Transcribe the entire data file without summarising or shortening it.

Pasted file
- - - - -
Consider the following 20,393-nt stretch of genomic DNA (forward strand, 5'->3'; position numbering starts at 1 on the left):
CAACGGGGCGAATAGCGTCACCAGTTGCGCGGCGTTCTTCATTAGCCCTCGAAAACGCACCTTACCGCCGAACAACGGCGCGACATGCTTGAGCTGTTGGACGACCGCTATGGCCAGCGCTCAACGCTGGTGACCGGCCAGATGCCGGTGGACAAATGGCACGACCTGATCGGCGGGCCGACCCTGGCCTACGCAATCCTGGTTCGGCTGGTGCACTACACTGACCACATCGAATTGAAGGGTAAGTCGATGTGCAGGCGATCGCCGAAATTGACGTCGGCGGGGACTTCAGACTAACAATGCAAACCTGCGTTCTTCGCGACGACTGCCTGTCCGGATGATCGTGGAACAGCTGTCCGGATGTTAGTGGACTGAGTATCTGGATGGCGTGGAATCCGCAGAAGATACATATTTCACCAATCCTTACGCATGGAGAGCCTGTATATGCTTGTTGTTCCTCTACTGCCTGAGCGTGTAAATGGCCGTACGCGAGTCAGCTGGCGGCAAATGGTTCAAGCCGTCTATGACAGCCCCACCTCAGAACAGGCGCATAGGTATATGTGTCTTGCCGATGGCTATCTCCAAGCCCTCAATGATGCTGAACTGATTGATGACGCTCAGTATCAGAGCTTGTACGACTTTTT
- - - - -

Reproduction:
Consider the following 20,393-nt stretch of genomic DNA (forward strand, 5'->3'; position numbering starts at 1 on the left):
CAACGGGGCGAATAGCGTCACCAGTTGCGCGGCGTTCTTCATTAGCCCTCGAAAACGCACCTTACCGCCGAACAACGGCGCGACATGCTTGAGCTGTTGGACGACCGCTATGGCCAGCGCTCAACGCTGGTGACCGGCCAGATGCCGGTGGACAAATGGCACGACCTGATCGGCGGGCCGACCCTGGCCTACGCAATCCTGGTTCGGCTGGTGCACTACACTGACCACATCGAATTGAAGGGTAAGTCGATGTGCAGGCGATCGCCGAAATTGACGTCGGCGGGGACTTCAGACTAACAATGCAAACCTGCGTTCTTCGCGACGACTGCCTGTCCGGATGATCGTGGAACAGCTGTCCGGATGTTAGTGGACTGAGTATCTGGATGGCGTGGAATCCGCAGAAGATACATATTTCACCAATCCTTACGCATGGAGAGCCTGTATATGCTTGTTGTTCCTCTACTGCCTGAGCGTGTAAATGGCCGTACGCGAGTCAGCTGGCGGCAAATGGTTCAAGCCGTCTATGACAGCCCCACCTCAGAACAGGCGCATAGGTATATGTGTCTTGCCGATGGCTATCTCCAAGCCCTCAATGATGCTGAACTGATTGATGACGCTCAGTATCAGAGCTTGTACGACTTTTT